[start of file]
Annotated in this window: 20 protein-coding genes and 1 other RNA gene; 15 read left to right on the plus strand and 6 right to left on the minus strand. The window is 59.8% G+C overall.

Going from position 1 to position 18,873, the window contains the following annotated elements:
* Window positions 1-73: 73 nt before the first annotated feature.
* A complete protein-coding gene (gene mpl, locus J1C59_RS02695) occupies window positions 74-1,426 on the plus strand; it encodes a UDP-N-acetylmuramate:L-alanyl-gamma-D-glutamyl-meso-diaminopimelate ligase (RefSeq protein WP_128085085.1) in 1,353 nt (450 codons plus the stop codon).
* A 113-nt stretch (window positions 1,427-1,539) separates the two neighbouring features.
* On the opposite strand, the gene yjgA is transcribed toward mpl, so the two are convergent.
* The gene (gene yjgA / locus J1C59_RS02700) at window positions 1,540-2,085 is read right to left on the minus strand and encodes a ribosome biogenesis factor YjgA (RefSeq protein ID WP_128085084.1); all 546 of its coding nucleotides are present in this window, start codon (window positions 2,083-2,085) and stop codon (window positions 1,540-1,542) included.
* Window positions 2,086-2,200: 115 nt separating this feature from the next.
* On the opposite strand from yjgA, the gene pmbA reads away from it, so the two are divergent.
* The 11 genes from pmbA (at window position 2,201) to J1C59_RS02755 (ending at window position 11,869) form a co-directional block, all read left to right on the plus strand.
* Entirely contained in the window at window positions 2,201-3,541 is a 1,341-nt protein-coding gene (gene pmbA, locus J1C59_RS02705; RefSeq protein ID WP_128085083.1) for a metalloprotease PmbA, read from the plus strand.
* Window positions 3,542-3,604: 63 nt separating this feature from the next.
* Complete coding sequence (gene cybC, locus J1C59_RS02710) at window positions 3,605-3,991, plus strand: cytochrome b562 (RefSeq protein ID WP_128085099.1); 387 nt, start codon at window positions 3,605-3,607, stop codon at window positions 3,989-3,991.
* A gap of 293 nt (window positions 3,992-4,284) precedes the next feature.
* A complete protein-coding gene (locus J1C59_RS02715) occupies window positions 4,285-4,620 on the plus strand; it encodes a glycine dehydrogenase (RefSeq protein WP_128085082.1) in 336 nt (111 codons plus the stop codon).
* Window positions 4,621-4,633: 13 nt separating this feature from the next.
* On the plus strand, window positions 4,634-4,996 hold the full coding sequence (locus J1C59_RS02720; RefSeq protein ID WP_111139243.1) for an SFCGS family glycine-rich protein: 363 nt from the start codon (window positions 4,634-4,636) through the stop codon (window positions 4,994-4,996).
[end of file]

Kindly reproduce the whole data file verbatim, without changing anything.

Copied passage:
Annotated in this window: 20 protein-coding genes and 1 other RNA gene; 15 read left to right on the plus strand and 6 right to left on the minus strand. The window is 59.8% G+C overall.

Going from position 1 to position 18,873, the window contains the following annotated elements:
* Window positions 1-73: 73 nt before the first annotated feature.
* A complete protein-coding gene (gene mpl, locus J1C59_RS02695) occupies window positions 74-1,426 on the plus strand; it encodes a UDP-N-acetylmuramate:L-alanyl-gamma-D-glutamyl-meso-diaminopimelate ligase (RefSeq protein WP_128085085.1) in 1,353 nt (450 codons plus the stop codon).
* A 113-nt stretch (window positions 1,427-1,539) separates the two neighbouring features.
* On the opposite strand, the gene yjgA is transcribed toward mpl, so the two are convergent.
* The gene (gene yjgA / locus J1C59_RS02700) at window positions 1,540-2,085 is read right to left on the minus strand and encodes a ribosome biogenesis factor YjgA (RefSeq protein ID WP_128085084.1); all 546 of its coding nucleotides are present in this window, start codon (window positions 2,083-2,085) and stop codon (window positions 1,540-1,542) included.
* Window positions 2,086-2,200: 115 nt separating this feature from the next.
* On the opposite strand from yjgA, the gene pmbA reads away from it, so the two are divergent.
* The 11 genes from pmbA (at window position 2,201) to J1C59_RS02755 (ending at window position 11,869) form a co-directional block, all read left to right on the plus strand.
* Entirely contained in the window at window positions 2,201-3,541 is a 1,341-nt protein-coding gene (gene pmbA, locus J1C59_RS02705; RefSeq protein ID WP_128085083.1) for a metalloprotease PmbA, read from the plus strand.
* Window positions 3,542-3,604: 63 nt separating this feature from the next.
* Complete coding sequence (gene cybC, locus J1C59_RS02710) at window positions 3,605-3,991, plus strand: cytochrome b562 (RefSeq protein ID WP_128085099.1); 387 nt, start codon at window positions 3,605-3,607, stop codon at window positions 3,989-3,991.
* A gap of 293 nt (window positions 3,992-4,284) precedes the next feature.
* A complete protein-coding gene (locus J1C59_RS02715) occupies window positions 4,285-4,620 on the plus strand; it encodes a glycine dehydrogenase (RefSeq protein WP_128085082.1) in 336 nt (111 codons plus the stop codon).
* Window positions 4,621-4,633: 13 nt separating this feature from the next.
* On the plus strand, window positions 4,634-4,996 hold the full coding sequence (locus J1C59_RS02720; RefSeq protein ID WP_111139243.1) for an SFCGS family glycine-rich protein: 363 nt from the start codon (window positions 4,634-4,636) through the stop codon (window positions 4,994-4,996).